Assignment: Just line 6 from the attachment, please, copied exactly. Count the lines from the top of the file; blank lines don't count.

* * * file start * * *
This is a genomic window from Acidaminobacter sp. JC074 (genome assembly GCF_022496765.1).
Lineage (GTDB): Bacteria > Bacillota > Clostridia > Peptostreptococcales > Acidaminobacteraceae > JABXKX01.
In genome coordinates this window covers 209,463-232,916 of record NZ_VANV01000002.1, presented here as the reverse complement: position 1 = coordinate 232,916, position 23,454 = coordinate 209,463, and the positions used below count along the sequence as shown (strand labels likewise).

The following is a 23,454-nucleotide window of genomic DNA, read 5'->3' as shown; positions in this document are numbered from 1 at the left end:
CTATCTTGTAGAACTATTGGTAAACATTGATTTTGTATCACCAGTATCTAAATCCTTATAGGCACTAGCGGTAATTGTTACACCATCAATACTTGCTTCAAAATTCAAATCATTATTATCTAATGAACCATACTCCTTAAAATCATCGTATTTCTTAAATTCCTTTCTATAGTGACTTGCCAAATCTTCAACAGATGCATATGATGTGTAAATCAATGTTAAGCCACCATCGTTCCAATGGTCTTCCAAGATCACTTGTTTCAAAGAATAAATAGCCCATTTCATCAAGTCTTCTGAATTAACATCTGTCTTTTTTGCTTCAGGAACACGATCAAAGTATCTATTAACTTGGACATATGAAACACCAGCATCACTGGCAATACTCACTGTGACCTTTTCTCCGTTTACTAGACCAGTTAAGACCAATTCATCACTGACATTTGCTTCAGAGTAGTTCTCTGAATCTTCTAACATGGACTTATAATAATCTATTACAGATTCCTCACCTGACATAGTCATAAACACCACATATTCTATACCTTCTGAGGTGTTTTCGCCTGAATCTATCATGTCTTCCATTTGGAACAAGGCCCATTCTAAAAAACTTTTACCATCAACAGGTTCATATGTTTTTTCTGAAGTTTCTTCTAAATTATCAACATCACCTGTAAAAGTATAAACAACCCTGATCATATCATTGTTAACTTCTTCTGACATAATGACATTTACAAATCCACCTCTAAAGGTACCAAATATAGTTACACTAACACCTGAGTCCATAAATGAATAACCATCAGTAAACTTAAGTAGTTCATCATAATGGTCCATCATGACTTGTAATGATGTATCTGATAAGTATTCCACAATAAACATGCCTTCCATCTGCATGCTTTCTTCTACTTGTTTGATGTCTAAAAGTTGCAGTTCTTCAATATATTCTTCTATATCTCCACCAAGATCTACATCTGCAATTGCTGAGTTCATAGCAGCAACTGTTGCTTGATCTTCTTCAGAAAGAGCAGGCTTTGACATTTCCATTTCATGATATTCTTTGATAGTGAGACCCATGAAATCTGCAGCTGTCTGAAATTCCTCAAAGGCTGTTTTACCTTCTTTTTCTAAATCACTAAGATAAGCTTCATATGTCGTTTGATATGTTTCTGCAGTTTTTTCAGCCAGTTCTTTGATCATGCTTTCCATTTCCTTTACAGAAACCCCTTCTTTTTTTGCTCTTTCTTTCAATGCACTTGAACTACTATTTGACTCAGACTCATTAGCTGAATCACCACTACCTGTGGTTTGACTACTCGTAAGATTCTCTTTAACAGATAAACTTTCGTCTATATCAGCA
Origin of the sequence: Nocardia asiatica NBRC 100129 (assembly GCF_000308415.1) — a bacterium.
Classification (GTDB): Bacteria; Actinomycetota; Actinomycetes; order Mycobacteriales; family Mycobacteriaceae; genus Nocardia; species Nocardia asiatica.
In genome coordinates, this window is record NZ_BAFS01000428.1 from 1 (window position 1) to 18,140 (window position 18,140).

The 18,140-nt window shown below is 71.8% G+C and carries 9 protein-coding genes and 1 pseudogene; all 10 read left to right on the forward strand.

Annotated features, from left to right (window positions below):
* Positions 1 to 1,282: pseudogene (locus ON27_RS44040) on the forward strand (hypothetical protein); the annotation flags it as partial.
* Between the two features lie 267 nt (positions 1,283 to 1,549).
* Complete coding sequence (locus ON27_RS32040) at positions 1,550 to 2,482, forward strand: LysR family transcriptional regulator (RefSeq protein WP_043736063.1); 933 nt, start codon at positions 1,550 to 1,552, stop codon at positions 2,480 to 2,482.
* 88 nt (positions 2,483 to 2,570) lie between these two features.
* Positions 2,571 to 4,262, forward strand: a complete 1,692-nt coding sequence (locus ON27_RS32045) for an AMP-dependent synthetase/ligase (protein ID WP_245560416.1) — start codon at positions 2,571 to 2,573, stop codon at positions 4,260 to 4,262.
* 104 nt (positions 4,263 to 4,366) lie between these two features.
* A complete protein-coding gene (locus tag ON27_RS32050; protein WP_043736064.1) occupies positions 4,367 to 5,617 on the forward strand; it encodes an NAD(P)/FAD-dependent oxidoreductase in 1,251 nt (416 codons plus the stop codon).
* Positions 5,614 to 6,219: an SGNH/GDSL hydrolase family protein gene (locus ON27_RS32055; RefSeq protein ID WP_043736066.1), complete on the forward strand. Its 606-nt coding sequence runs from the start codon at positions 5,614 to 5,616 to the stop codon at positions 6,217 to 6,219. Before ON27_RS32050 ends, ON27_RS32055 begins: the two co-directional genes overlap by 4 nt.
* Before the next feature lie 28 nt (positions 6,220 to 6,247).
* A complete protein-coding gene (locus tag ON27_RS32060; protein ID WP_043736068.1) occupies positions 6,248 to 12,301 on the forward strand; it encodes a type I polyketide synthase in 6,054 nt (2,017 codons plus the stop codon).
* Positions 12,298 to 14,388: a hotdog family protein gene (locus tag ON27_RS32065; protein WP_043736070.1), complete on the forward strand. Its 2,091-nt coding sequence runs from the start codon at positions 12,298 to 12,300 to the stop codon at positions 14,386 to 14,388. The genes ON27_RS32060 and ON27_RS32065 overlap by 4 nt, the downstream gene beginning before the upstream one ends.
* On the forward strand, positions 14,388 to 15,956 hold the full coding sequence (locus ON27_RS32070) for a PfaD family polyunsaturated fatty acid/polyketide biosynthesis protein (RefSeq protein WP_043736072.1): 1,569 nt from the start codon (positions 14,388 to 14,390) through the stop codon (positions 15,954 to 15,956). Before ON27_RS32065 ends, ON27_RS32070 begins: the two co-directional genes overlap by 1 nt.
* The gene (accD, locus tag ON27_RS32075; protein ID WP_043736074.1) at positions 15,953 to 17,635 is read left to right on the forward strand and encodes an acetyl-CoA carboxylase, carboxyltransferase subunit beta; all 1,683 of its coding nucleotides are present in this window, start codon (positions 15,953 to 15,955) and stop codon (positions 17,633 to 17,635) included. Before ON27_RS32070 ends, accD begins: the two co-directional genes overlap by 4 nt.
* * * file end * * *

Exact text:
Origin of the sequence: Nocardia asiatica NBRC 100129 (assembly GCF_000308415.1) — a bacterium.